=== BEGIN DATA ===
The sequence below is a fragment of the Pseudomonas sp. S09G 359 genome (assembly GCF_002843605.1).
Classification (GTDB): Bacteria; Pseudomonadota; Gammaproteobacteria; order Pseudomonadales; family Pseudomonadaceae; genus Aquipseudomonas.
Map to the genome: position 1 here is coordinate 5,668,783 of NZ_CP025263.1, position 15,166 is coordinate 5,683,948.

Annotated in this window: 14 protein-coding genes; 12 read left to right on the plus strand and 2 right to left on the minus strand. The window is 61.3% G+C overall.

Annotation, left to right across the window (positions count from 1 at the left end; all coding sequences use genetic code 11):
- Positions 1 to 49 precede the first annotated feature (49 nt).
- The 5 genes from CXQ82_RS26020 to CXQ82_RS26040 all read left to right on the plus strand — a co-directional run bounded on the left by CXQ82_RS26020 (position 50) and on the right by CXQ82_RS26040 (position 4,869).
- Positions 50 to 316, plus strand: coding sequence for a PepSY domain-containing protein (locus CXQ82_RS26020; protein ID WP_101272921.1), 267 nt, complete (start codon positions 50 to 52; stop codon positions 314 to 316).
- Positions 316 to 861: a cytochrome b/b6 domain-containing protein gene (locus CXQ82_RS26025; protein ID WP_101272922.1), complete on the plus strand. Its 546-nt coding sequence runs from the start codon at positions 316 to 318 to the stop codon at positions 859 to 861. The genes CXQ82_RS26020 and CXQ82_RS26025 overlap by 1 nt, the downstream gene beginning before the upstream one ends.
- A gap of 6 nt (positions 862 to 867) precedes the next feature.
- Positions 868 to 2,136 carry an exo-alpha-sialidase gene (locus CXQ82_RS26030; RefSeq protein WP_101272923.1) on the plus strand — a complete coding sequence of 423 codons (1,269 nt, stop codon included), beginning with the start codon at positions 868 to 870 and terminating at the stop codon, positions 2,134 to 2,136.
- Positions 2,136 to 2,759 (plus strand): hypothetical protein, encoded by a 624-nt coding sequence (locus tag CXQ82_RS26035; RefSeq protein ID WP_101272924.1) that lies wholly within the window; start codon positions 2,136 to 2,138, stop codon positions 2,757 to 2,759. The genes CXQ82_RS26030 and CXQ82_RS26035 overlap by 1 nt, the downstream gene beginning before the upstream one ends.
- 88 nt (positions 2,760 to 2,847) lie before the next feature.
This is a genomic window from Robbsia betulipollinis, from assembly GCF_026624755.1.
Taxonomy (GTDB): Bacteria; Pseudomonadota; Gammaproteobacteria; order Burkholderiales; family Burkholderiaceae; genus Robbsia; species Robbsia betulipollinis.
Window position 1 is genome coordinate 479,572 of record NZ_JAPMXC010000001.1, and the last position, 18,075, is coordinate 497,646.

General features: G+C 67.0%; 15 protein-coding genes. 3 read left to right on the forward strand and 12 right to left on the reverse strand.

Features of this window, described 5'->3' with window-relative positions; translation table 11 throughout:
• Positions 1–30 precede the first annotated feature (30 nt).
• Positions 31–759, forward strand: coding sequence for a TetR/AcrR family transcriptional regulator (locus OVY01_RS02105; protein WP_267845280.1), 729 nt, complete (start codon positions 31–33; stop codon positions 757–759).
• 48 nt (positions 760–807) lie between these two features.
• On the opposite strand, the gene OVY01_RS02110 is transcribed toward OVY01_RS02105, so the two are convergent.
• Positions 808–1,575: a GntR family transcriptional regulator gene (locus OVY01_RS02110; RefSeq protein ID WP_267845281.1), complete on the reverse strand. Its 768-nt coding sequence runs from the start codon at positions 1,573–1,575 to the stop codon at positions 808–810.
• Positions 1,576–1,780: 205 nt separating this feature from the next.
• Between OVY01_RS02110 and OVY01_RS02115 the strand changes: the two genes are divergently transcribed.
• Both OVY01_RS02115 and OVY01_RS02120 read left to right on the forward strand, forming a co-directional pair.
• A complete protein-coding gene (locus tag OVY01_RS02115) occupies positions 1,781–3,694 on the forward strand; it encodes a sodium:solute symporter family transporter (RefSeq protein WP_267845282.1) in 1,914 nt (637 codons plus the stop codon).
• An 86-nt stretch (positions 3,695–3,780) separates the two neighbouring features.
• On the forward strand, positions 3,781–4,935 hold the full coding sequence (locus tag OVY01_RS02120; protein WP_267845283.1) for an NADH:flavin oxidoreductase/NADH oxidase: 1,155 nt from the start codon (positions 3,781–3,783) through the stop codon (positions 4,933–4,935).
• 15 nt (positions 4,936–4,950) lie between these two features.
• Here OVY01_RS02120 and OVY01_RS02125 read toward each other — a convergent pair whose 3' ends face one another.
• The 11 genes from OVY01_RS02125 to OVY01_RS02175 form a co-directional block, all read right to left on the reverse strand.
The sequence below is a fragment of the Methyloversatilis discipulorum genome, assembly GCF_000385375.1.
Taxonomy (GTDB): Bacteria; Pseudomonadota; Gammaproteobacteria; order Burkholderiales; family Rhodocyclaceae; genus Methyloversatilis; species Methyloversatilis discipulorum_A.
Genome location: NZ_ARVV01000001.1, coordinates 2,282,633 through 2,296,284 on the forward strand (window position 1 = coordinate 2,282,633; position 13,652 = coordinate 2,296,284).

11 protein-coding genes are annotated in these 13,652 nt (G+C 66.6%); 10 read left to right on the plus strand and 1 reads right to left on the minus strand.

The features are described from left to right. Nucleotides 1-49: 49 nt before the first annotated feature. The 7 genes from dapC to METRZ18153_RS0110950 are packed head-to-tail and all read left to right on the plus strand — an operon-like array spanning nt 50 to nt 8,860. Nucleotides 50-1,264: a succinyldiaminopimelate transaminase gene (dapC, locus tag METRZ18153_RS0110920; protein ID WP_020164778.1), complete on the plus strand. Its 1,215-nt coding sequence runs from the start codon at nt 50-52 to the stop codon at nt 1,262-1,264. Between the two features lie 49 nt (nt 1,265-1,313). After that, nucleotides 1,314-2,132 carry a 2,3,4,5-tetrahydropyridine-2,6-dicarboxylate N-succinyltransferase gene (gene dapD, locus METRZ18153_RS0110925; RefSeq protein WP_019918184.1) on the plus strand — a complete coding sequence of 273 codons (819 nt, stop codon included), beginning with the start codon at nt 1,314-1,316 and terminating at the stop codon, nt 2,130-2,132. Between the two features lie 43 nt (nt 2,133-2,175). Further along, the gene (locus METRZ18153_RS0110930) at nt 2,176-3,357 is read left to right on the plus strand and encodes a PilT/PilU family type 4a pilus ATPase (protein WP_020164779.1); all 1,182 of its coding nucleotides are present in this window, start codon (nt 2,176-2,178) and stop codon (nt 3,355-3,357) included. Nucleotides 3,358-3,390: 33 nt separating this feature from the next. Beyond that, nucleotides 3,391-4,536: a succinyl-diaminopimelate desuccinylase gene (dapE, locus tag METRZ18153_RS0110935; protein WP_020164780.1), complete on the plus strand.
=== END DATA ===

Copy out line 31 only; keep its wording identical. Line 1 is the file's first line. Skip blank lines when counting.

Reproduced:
• Here OVY01_RS02120 and OVY01_RS02125 read toward each other — a convergent pair whose 3' ends face one another.